Already the blue in the sky is getting more intense, leading up to the vibrant February blues.

Afternoon moon showing up well against the blue sky.  Tonight, we may get to see the Northern Lights as they are predicting activity because of sun storms. I'll try to remember to have a look later this evening.

Sunday, January 5, 2014


 Last year for some reason, we didn't have many squirrels, and I wasn't fussing over them eating out of the bird feeder.  This year is another story, so time for some defensive action .  As a side note, we have a couple of beige squirrels this year that I guess are a mix of red and grey, like the little guy in the above photo.  Yesterday, I also saw a red squirrel with a snow white tip to his tail.

I was going to try to make a floppy shield out of juice bottles, and our son suggested that we turn them upside down.  This is how it looks.  Not pretty, but yesterday I counted seven squirrels feeding on the ground and not a single one on the bird feeder.  Lots of birds coming to feed, though.
Today, the squirrels aren't around much and still none in the feeder.  And the birds are still content.
I attached some smaller cut water bottles to the top of the suet feeder and I'll see how that goes.  Last year, the squirrels would stick their little paws through the holes of the suet holder and scoop it out.  It would be gone in no time.  I'm not kidding myself that this is a lasting solution to the squirrel problem as they are such clever fellows, but for now I'm pleased to see the birds eating the seed.

Friday, January 3, 2014

Little Flower

Little Flower

In the soft, dark earth
The seed breathes, lets out a little sigh.
Damp and warm, it swells with hope
And stretches out a shoot.
Sun-unfurling arms welcome air and space
Inspiring and exhaling green.
Soon up blow little emerald balloons
Exploding, burst colour and fragrance.
Into the soft, dark earth
A seed nestles, lets out a little sigh.

Wednesday, January 1, 2014


January is a month of temperature swings in Ontario.  Right now it is very cold. It will go down to -25C tonight.  But the upside is that it will be sunny.  When the temperature rises to about zero on the weekend, we will have some snow.
 I always feel most Canadian when winter is well upon us , and it has got me thinking about some Canadian ways of speaking.  For instance, you go down east, out west, up north and, simply, south.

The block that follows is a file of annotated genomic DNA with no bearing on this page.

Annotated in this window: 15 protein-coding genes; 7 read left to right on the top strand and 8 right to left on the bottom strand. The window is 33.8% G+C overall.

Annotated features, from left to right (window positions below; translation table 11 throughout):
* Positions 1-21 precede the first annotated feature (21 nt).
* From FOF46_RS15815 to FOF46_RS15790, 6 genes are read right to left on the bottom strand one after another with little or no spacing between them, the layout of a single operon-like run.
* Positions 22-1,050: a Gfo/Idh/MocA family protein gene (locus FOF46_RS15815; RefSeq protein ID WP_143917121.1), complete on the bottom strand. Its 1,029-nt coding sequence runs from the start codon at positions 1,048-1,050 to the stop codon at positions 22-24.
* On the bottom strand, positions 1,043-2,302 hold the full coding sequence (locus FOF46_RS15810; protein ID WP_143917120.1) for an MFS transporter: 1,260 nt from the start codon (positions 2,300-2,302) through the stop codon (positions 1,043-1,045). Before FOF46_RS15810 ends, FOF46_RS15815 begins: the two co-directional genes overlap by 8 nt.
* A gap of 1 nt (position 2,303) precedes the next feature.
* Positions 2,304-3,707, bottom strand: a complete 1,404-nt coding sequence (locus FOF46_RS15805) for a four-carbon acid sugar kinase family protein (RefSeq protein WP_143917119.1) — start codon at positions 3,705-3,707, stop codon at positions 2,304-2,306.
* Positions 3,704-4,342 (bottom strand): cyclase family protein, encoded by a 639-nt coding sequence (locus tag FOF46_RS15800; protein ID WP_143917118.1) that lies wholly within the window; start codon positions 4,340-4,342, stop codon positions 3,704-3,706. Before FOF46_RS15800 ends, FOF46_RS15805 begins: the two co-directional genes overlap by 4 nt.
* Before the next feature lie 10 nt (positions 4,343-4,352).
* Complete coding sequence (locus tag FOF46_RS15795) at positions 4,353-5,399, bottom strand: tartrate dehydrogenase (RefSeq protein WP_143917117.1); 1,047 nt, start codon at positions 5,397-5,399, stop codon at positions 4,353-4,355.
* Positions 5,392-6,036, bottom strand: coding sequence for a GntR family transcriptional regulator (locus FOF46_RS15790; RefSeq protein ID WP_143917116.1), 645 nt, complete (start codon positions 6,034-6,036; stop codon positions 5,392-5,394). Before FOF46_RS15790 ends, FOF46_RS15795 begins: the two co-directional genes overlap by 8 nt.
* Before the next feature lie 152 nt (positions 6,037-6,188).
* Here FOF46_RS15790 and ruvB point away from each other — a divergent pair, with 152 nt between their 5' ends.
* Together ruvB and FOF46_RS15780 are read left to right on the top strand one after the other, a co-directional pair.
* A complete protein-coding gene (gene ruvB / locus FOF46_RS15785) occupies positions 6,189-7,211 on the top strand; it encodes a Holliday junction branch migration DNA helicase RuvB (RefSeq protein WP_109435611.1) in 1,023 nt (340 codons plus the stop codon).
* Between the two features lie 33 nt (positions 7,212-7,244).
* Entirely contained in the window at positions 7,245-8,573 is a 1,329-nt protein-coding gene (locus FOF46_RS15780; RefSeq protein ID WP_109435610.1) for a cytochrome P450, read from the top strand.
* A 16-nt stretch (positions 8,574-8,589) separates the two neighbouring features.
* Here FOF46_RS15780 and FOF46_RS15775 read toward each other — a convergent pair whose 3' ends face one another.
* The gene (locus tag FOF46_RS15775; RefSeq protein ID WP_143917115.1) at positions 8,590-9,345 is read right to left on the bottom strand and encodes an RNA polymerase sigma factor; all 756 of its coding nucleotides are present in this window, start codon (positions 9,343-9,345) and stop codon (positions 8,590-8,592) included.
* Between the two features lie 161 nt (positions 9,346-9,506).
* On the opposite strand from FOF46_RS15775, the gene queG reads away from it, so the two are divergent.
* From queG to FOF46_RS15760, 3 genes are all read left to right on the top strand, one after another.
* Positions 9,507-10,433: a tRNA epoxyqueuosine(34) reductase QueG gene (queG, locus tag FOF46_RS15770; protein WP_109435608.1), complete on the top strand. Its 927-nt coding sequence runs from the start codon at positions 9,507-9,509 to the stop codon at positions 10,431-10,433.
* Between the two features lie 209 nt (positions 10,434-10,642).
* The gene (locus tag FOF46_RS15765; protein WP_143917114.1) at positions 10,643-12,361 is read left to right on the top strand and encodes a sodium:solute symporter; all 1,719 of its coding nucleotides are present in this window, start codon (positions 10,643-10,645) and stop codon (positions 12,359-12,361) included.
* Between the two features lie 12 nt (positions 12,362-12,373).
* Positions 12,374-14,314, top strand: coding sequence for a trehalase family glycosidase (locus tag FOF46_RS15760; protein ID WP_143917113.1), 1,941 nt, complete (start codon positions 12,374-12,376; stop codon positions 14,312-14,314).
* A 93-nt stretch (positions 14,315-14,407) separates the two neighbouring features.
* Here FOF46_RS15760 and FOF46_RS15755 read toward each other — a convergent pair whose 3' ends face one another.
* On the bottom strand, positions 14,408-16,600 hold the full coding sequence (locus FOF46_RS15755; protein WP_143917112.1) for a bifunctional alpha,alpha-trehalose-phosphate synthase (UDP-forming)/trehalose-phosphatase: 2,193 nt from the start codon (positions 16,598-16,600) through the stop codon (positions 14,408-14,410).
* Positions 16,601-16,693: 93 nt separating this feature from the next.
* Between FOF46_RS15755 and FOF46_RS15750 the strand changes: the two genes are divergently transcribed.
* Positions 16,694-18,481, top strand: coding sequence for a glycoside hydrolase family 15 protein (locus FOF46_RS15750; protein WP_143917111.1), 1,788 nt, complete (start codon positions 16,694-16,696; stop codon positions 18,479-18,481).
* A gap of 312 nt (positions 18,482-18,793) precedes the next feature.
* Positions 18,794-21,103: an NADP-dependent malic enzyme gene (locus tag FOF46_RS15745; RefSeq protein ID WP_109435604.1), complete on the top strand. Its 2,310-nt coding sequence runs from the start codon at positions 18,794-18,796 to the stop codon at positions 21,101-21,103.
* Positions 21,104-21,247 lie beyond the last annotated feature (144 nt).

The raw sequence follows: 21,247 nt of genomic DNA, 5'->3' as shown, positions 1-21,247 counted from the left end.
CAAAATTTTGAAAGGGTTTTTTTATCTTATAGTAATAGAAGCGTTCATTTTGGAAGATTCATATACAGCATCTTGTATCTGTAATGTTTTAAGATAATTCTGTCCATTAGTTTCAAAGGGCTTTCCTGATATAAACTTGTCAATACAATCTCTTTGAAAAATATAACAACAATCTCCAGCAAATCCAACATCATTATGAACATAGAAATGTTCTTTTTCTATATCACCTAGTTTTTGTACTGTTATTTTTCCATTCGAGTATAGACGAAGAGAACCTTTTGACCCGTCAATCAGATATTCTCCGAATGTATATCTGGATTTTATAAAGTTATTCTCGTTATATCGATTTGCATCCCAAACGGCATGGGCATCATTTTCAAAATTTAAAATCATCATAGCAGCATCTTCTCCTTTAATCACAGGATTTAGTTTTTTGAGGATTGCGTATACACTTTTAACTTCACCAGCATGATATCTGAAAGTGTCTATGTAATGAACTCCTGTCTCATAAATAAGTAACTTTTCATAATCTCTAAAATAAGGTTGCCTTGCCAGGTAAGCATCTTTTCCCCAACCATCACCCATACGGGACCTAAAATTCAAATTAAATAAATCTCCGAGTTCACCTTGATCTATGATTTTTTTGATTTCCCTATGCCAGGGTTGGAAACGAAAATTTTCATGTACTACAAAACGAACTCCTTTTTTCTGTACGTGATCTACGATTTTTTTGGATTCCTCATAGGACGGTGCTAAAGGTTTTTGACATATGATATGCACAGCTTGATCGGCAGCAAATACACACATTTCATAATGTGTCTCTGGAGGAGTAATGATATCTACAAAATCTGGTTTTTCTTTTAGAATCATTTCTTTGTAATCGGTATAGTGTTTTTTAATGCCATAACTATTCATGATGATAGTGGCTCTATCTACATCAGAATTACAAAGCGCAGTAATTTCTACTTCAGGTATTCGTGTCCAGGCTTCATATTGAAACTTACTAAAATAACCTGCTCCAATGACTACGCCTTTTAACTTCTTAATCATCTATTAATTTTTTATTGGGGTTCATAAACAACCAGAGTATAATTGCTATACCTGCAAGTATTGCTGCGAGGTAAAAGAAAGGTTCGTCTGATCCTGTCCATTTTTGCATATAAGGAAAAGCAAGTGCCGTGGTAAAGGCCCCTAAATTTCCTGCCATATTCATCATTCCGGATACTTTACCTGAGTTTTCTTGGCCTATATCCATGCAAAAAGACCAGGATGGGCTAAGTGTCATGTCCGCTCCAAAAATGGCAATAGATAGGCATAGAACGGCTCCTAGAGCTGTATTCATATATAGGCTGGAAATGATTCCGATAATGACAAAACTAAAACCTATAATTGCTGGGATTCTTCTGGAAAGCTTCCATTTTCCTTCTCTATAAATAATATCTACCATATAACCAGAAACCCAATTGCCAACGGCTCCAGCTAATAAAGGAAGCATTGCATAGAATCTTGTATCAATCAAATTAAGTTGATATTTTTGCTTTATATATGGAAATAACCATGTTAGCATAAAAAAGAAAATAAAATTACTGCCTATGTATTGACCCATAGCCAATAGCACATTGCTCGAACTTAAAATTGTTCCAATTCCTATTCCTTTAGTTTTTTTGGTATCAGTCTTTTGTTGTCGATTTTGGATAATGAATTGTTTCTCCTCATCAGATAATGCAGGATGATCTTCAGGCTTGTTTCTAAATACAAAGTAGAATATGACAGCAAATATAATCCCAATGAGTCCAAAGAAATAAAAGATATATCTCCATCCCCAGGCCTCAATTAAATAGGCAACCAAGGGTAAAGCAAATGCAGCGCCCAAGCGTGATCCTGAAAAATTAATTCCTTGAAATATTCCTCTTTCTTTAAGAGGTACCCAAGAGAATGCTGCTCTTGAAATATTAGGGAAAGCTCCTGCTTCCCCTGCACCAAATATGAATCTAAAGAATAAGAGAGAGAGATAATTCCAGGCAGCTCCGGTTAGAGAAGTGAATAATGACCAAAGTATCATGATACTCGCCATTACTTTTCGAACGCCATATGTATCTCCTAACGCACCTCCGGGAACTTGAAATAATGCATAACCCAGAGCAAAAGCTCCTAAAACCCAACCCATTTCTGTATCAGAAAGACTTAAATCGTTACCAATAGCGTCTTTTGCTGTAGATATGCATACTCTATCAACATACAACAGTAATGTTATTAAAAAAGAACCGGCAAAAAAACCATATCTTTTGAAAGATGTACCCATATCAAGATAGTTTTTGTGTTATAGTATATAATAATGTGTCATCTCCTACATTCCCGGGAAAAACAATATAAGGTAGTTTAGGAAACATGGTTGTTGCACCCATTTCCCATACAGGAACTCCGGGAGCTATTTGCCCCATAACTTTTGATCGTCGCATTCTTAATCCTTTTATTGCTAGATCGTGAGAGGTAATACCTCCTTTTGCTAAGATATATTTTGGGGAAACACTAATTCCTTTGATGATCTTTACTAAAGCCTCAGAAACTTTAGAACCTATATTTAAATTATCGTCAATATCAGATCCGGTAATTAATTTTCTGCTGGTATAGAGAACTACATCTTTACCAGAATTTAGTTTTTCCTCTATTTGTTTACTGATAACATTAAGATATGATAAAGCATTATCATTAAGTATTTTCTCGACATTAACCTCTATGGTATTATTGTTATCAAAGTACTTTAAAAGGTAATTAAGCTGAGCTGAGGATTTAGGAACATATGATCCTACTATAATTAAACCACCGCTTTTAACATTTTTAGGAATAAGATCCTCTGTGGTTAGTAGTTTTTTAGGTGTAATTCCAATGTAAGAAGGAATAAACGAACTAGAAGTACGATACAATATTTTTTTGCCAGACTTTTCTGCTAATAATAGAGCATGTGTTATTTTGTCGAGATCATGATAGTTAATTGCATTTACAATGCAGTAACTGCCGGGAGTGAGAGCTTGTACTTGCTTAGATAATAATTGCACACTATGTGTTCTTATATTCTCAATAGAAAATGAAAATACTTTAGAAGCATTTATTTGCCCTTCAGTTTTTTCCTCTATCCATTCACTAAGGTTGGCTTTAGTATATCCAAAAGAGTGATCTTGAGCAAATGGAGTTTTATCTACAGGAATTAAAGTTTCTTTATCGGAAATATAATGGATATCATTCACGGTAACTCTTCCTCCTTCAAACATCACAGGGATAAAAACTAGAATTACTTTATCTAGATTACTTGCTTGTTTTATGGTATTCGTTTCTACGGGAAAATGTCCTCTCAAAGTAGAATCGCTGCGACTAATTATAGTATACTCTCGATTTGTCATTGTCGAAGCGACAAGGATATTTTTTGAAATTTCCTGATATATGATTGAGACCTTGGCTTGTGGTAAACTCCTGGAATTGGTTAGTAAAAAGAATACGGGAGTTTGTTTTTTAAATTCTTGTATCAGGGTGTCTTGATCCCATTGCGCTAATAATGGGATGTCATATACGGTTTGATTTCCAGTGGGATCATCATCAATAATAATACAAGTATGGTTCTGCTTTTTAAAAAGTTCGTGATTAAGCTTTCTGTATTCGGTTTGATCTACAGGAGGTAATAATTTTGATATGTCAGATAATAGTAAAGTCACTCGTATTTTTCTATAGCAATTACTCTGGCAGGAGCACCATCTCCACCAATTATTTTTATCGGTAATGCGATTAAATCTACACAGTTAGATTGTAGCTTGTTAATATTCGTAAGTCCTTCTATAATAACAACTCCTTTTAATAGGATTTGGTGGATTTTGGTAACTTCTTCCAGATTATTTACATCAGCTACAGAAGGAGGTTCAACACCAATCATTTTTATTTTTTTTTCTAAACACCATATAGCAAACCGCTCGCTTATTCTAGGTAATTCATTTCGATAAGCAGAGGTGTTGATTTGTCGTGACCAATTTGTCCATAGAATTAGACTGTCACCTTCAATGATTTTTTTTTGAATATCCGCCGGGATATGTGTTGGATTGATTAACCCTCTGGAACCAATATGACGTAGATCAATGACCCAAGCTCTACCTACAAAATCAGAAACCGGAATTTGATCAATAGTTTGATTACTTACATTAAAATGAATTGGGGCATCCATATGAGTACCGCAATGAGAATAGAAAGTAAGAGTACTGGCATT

Now, east usually means the Maritime provinces, west means the Prairies and British Columbia, north means anything north of the 401 highway that connects Montreal and Toronto (often ski country), and south usually means Cuba or Florida.
 If you live in Ontario or Quebec, skating on The Canal means skating on the several kilometer long skateway in Ottawa (a great outing).   Winterlude is a winter festival  that takes place in Ottawa in early February that features ice sculptures and ice slides, and entertainment, and all kinds of other winter games and fun.  Carnaval takes place in Quebec City and features Bonhomme Carnaval, a man dressed up as a big snowman.  Again, lots of wintery amusements. Quebec City also has an ice hotel where you can actually sleep and eat in a giant ice building - be sure to wear your woolies.
Some Canadian vocabulary:
tuque: necessary knitted woolen cap aka ski hat
double-double: coffee with two cream and two sugar, usually at Tim Horton's, our ubiqitous
 coffee shops.
poutine: particularly in Quebec - French fries( I guess that's another Canadianism. It means deep-fried potato sticks) with gravy and cheese curds.  Are cheese curds also primarily a Canadian thing? Not sure.  Anyway, hot poutine is very yummy, if not very healthy.
two-four:  a case of 24 beer
loonie:  one dollar coin that has a loon on it.
twoonie: two dollar coin that has a polar bear on it.  Should be a beary, but that doesn't go very
 well with loonie.  Nobody ever calls them one or two dollar coins.
toboggan: a wooden sled that is several narrow boards joined together and curved up at the front.
 No runners.  When well waxed, it can take you for a very wild ride down a hill.
I really like having two very distinct seasons (snowy, snowless) because it's almost like living in two different countries depending on the time of year.